HARRIS COUNTY, Texas - A state investigation into the 2016 death of an infant concluded, among other things, “neglectful supervision” on the part of staff at the now shuttered Bib and Cribs day care.
The development came after the boy’s mother refused to accept the day care’s version of what happened to her child in November 2016.
“I felt in my heart they were lying; proving it was a whole other case,” said Shawna Diaz.
Diaz said her son, Shane, was just shy of being 3 months old when she dropped him off at the day care on Jones Road. Diaz said she then received a call from the day care staff that Shane had been rushed to the hospital.
Diaz said she was told Shane was found unresponsive in his crib and went without oxygen for too long to be able to recover. Diaz said the family had to make the decision to remove Shane from life support.
The Harris County medical examiner ruled Shane died of sudden infant death syndrome. The Harris County Sheriff’s Office and state child welfare investigators closed their investigations.
Diaz refused to accept the day care staff’s claims that Shane was closely watched that day and he had been put down for a nap on his back. Diaz hired Houston attorney Joe Alexander, who sued Bibs and Cribs on behalf of the family. He also deposed the day care’s director, Nataki Griffin, and her mother, Audris Haynes.
Recorded depositions reviewed by KPRC revealed Haynes and Griffin gave different answers than what was noted in a Sheriff’s Office and a state investigator’s report. During the deposition Haynes and Griffin changed their answers as to who was monitoring Shane at the time a problem was noticed and that Shane had actually been put to sleep on his stomach.
Texas Administrative Code requires child care facilities to place infants who are not yet able to turn themselves over in a “face up” sleeping position.
Alexander then questions Griffin as to why different answers are being given during the depositions than what was told investigators.
“Why did you tell a different story other than the truth?” Alexander asked during the deposition.
“I'm telling the truth now,” Griffin answered.
After Alexander notified the Sheriff's Office and state about the contents of the depositions, both reopened their investigations into Shane’s death.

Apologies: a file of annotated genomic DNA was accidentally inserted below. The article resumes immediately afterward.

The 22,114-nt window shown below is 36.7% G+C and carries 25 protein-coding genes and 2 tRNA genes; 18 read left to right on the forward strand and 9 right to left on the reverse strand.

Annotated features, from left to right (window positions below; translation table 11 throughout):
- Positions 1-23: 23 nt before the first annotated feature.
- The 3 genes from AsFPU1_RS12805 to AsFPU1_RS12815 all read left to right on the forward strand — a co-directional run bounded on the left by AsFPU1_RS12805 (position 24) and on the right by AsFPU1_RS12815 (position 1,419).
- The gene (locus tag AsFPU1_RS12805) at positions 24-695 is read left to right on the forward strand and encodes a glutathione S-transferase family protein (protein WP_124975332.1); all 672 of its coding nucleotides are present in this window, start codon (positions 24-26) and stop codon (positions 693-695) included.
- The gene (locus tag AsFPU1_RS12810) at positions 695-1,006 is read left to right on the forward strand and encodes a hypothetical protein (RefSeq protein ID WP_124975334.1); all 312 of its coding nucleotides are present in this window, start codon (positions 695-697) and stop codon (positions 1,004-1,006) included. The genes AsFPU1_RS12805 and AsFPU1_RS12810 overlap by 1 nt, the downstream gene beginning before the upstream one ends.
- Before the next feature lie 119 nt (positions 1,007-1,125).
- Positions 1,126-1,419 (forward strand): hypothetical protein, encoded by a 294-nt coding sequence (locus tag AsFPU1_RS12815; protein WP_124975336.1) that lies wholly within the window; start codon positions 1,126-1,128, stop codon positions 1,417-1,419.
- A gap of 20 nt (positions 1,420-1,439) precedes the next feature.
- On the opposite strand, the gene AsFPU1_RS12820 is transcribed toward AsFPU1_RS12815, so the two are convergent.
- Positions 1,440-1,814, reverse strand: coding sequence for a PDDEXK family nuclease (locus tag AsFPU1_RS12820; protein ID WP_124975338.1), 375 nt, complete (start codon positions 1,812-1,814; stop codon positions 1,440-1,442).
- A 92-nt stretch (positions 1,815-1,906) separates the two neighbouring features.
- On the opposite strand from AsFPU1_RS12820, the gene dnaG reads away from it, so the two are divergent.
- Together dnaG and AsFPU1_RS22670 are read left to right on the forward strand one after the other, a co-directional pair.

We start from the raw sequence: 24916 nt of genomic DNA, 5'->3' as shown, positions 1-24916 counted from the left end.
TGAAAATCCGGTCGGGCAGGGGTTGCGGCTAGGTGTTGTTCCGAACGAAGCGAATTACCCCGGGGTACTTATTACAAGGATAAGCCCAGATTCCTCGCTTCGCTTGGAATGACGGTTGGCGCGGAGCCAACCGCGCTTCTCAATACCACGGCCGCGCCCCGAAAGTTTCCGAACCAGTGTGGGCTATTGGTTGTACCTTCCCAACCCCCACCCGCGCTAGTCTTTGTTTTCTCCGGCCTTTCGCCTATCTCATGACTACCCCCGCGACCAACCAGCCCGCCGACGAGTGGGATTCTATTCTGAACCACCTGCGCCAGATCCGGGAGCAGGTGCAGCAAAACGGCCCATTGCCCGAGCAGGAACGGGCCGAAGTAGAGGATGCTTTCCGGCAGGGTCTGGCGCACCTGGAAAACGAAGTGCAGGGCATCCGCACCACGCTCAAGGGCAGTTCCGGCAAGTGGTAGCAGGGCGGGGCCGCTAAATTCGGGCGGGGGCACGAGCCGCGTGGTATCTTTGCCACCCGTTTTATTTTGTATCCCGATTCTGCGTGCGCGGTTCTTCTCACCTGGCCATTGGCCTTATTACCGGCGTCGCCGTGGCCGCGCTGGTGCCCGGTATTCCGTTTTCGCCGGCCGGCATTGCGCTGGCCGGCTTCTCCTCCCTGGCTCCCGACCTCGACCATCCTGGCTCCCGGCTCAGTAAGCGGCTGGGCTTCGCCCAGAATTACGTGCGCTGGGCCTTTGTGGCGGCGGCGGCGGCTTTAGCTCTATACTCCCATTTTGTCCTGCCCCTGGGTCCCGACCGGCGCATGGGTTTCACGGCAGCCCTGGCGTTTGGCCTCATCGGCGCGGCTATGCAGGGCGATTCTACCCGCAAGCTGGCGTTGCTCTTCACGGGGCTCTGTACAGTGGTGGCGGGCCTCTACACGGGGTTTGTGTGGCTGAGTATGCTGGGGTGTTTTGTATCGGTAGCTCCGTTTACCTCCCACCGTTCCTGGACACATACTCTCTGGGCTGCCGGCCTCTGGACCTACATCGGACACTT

The Texas Health and Human Services Commission recently released the findings of the state’s investigation. Investigators wrote that the day care "did not demonstrate good judgment or competency when caring for children." Other findings include staff was "not truthful" that Shane was put to sleep on his stomach and "neglectful supervision."
State officials said Bibs and Cribs surrendered its child care license earlier this year and closed its doors. State officials told KPRC adverse findings remain on a day care operator’s record for 10 years and is taken into account if that person tries to open another child care business.
Officials with the Sheriff’s Office tell KPRC their criminal investigation has not yet concluded.
Diaz continues to push for change.
“Every time I think of my baby, which is every single day,” said Diaz. “I'll never have my baby back, but this is my mission now.”
Diaz and Alexander are pushing for a new state law requiring child care facilities to be equipped with cameras that continuously monitor children.
Alexander said Bib and Cribs was equipped with cameras, but the devices were only turned on at night after the business closed.
“They were worried about people stealing diapers,” Alexander said.
Alexander said requiring cameras to constantly monitor children prevents situations where parents have to fight for answers and can help vindicate facilities falsely accused of wrongdoing.
“A parent can know the truth and I think it's important for a parent to know the truth about what did or did not happen to their child,” said Alexander.
Alexander said state Rep. Ana Hernandez has drafted a proposed bill and will present it during the upcoming legislative session.
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